Did you have a favorite coming-of-age movie? There are so many to choose from so your favorites will likely depend on your age, background, and interests. Popular titles include The Breakfast Club, Mean Girls, Grease, and 10 Things I Hate About You. While there are many movies and musicals that wound their way deep into my heart, only one powered its way into my imagination so deeply that it still holds a sizable chunk of my heart. One night at a friend's sleepover birthday party someone pulled out the newly released to VHS movie Newsies. We watched it, and watched it, and watched it, and watched it. Literally. We watched it four times that night. I barely slept and as soon as I was picked up I was on a mission to get the soundtrack. The music, by Alan Menken, is catchy and thrilling. It starts out with Max Casella's unique voice, "In 1899, the streets of New York echoed with the voices of Newsies . . . " and tells the story of the newsboys strike that year. I even went to the library to research the story but was disappointed to learn that Disney had added to the story, so while it was based on a true story, the based is what should be emphasized, not the true. (I quickly learned that this was normal after seeing Disney's White Fang then reading the Jack London book.)
I look back on the movie with cringy delight. I was SOOOO into it. I was team David and my best friend was solidly team Jack, but that didn't stop us from going gaga over the story together. My parents never let me get too over the top in my obsessions, but they did tolerate a lot of talking about New York, The New York World, and Newsies in general. (Thanks mom and dad.) Newsies first introduced me to people like Joseph Pulitzer, and William Randolph Hearst. Since then I've read several Pulitzer Prize-winning books and I've visited Hearst Castle in San Simeon, California. No, the stories weren't entirely accurate, but they whetted my appetite for more. And, just like in so many things, I found new words.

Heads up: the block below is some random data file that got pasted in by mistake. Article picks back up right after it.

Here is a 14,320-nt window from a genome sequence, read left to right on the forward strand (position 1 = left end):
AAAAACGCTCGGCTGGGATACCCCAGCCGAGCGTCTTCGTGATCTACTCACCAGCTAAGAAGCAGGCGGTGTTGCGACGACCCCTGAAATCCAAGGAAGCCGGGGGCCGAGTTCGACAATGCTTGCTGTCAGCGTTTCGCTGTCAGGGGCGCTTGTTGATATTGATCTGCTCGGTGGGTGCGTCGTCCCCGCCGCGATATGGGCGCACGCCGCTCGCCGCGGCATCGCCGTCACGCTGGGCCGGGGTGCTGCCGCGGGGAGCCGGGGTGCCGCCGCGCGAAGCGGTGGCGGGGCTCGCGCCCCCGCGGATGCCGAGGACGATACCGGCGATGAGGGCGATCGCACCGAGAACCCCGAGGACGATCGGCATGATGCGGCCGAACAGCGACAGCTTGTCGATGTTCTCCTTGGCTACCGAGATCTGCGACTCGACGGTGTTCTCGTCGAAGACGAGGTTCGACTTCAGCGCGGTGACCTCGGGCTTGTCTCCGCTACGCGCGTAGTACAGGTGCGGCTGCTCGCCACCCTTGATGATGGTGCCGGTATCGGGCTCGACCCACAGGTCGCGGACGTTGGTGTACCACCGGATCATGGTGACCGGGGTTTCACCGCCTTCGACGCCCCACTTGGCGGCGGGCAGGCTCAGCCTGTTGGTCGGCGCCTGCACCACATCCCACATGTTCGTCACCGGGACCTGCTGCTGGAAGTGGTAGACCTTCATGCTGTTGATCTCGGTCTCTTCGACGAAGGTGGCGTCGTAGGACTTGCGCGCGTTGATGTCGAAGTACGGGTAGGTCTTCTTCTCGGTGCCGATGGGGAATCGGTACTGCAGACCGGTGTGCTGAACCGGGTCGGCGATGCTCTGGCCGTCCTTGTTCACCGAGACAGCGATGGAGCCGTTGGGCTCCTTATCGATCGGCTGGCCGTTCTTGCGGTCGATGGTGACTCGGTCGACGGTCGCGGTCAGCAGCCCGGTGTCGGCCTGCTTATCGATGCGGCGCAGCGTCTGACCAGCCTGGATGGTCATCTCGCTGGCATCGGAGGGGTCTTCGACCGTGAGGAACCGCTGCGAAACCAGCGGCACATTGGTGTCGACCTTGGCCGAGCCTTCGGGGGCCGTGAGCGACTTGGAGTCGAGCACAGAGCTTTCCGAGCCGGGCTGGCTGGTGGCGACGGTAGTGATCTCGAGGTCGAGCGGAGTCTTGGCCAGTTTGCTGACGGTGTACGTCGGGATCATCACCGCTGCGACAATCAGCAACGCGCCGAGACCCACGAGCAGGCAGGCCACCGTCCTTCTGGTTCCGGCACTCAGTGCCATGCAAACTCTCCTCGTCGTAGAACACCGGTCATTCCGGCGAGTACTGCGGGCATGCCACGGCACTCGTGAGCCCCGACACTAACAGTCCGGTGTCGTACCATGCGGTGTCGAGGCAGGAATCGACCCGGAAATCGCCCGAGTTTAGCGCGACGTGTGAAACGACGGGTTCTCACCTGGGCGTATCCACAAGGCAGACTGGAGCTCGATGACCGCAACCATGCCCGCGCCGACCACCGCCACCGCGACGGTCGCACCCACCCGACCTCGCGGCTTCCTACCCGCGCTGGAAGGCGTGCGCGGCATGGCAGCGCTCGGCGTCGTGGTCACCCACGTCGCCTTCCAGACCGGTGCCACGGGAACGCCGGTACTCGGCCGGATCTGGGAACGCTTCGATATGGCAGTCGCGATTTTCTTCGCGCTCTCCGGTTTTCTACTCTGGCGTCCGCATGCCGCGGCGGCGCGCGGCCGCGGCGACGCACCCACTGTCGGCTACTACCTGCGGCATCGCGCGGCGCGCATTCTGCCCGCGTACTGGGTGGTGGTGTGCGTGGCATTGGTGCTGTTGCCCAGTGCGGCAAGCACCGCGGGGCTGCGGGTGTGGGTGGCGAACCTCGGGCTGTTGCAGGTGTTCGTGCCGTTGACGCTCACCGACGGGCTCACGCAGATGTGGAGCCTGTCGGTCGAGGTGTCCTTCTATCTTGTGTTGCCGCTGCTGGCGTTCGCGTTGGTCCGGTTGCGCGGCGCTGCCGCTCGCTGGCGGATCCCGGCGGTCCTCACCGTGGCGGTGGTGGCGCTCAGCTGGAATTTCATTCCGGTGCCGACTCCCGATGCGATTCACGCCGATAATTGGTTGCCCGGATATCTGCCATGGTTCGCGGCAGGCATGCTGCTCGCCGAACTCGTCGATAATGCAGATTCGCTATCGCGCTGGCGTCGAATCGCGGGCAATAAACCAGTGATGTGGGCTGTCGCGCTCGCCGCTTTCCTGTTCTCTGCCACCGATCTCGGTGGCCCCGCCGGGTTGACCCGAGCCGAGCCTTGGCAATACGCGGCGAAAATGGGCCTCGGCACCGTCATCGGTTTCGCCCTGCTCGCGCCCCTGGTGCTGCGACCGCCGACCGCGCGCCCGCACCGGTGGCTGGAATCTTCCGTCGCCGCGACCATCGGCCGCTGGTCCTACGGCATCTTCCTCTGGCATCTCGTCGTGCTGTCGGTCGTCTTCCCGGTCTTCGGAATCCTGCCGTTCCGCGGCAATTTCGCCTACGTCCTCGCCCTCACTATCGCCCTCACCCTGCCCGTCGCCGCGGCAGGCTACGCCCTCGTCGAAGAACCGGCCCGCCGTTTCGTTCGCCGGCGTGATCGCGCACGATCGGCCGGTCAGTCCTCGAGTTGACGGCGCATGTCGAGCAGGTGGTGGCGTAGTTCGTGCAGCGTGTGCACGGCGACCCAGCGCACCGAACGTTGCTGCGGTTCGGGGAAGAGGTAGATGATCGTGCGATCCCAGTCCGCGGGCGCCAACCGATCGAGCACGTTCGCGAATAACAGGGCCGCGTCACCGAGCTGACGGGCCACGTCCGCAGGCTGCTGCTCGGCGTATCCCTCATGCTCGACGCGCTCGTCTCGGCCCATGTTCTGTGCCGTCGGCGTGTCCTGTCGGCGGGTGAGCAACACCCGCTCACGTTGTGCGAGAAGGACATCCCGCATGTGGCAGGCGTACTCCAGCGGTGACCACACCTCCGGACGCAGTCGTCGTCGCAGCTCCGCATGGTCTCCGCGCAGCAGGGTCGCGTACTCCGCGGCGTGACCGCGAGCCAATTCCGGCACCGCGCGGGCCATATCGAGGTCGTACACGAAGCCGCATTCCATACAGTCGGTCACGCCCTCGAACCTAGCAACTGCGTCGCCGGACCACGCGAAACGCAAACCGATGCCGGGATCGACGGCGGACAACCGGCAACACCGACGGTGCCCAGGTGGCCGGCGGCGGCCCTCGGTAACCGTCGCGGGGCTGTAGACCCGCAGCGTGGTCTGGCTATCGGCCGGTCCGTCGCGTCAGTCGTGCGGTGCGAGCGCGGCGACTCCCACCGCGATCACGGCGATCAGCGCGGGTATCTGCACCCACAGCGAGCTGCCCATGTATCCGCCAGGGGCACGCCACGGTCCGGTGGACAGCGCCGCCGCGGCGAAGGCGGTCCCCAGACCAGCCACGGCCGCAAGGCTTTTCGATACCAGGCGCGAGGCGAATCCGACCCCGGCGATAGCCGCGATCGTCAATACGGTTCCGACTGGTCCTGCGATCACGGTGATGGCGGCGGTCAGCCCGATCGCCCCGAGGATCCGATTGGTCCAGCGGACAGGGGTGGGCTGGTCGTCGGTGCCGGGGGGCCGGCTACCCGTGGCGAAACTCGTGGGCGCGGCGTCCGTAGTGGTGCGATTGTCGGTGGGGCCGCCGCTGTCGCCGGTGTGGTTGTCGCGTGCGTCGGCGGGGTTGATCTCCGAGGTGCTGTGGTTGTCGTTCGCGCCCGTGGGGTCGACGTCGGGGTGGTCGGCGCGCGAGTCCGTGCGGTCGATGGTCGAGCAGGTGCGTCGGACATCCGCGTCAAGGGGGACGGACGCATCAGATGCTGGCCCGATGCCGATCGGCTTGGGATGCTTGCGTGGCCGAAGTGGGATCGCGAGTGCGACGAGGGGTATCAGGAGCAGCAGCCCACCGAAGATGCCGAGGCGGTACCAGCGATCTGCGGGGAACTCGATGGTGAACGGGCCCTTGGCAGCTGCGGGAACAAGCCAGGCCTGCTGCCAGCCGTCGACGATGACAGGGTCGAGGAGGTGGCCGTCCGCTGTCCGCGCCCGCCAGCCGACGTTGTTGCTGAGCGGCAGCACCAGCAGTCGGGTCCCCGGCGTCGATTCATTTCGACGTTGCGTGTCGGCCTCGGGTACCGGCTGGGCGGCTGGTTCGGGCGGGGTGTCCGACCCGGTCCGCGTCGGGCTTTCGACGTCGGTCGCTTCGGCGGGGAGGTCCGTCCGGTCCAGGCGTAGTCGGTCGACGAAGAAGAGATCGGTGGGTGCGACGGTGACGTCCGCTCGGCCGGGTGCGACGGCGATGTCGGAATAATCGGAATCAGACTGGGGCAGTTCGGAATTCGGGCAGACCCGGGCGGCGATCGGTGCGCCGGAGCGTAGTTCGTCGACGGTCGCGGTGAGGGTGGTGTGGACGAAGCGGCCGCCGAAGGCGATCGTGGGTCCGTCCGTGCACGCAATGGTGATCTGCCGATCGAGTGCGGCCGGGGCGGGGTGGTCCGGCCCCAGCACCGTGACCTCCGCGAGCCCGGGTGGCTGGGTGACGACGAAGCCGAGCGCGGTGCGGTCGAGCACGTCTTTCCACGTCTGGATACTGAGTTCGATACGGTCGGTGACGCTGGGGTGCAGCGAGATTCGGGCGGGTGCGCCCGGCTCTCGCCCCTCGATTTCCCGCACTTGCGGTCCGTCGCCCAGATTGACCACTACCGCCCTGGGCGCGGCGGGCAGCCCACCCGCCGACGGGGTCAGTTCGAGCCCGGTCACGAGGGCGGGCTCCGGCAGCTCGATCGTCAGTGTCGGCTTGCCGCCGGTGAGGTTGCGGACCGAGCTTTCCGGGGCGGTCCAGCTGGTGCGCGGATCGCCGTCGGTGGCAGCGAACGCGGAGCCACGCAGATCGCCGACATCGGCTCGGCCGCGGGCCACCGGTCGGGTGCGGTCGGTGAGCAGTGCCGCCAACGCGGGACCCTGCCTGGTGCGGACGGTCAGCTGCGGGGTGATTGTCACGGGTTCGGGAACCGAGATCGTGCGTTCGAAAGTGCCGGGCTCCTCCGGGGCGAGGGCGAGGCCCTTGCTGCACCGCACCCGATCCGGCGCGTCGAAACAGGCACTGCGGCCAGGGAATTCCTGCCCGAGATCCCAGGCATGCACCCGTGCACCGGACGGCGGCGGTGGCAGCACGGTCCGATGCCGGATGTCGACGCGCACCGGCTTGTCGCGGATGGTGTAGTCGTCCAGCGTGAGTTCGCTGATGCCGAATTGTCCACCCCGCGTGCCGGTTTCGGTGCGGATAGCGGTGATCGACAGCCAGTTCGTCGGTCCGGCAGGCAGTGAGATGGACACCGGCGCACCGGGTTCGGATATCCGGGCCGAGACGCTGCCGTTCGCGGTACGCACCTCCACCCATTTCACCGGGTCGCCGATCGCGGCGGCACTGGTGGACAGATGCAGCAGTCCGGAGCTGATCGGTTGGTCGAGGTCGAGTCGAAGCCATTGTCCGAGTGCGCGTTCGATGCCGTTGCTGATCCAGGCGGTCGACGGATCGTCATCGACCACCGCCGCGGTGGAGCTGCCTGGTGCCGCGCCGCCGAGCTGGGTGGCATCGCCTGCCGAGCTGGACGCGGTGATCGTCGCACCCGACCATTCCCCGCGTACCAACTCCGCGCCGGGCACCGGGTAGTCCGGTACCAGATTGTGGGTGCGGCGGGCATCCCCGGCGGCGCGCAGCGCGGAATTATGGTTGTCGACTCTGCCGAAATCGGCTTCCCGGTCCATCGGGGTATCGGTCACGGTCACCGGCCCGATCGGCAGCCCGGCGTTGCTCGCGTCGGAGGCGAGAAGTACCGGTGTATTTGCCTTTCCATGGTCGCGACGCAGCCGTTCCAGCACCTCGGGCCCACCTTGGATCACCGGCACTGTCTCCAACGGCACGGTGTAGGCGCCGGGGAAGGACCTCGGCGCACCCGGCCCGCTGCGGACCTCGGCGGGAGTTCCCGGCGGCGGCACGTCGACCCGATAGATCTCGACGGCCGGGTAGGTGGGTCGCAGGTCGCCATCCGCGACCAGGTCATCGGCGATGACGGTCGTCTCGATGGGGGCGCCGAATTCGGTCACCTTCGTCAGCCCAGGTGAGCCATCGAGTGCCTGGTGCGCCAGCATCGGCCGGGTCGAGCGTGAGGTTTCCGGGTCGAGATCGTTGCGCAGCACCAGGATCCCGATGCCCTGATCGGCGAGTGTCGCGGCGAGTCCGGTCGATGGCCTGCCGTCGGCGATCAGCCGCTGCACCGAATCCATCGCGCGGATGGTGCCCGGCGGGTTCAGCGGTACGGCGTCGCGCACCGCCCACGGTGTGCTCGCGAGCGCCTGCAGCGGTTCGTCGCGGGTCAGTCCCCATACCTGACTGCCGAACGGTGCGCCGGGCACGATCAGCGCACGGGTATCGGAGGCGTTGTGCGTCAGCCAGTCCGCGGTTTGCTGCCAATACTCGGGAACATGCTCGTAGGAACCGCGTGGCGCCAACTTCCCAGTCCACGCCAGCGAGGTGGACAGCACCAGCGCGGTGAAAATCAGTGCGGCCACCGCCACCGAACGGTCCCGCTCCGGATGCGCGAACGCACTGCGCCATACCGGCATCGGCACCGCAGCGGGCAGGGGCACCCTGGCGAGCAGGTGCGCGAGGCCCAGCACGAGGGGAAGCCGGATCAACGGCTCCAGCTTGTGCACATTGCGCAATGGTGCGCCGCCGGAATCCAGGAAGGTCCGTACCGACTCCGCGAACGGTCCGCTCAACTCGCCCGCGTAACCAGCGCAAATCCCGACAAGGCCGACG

Today's Word: Conflagration
Four syllables. Pronounced [kon-fluh-GREY-shuh n] Noun- defined in the OAD as a large and destructive fire.
After striking a business deal, Jack is trying to teach David and his little brother how to sell papers. Jack adds drama to the story about a small trash fire on Ellis Island that scared seagulls by saying, "Big conflagration! Thousands flee in panic." The way he (Christian Bale) yells out CON-FLA-GRAY-SHON in his New York accent was just enough to draw me to Team Jack momentarily. David had been reading literal headlines and selling nothing, but with Jack's hype, the papers sell quickly. Incidentally, if you think that "fake news" is a 2016 thing, you are sadly mistaken.
Keep listening for those amazing words that connect with you because they are all around us. And remember, it is absolutely possible to say big fire instead of conflagration, but which will sell more papers?
"A jack of all trades is a master of none, but oftentimes better than a master of one."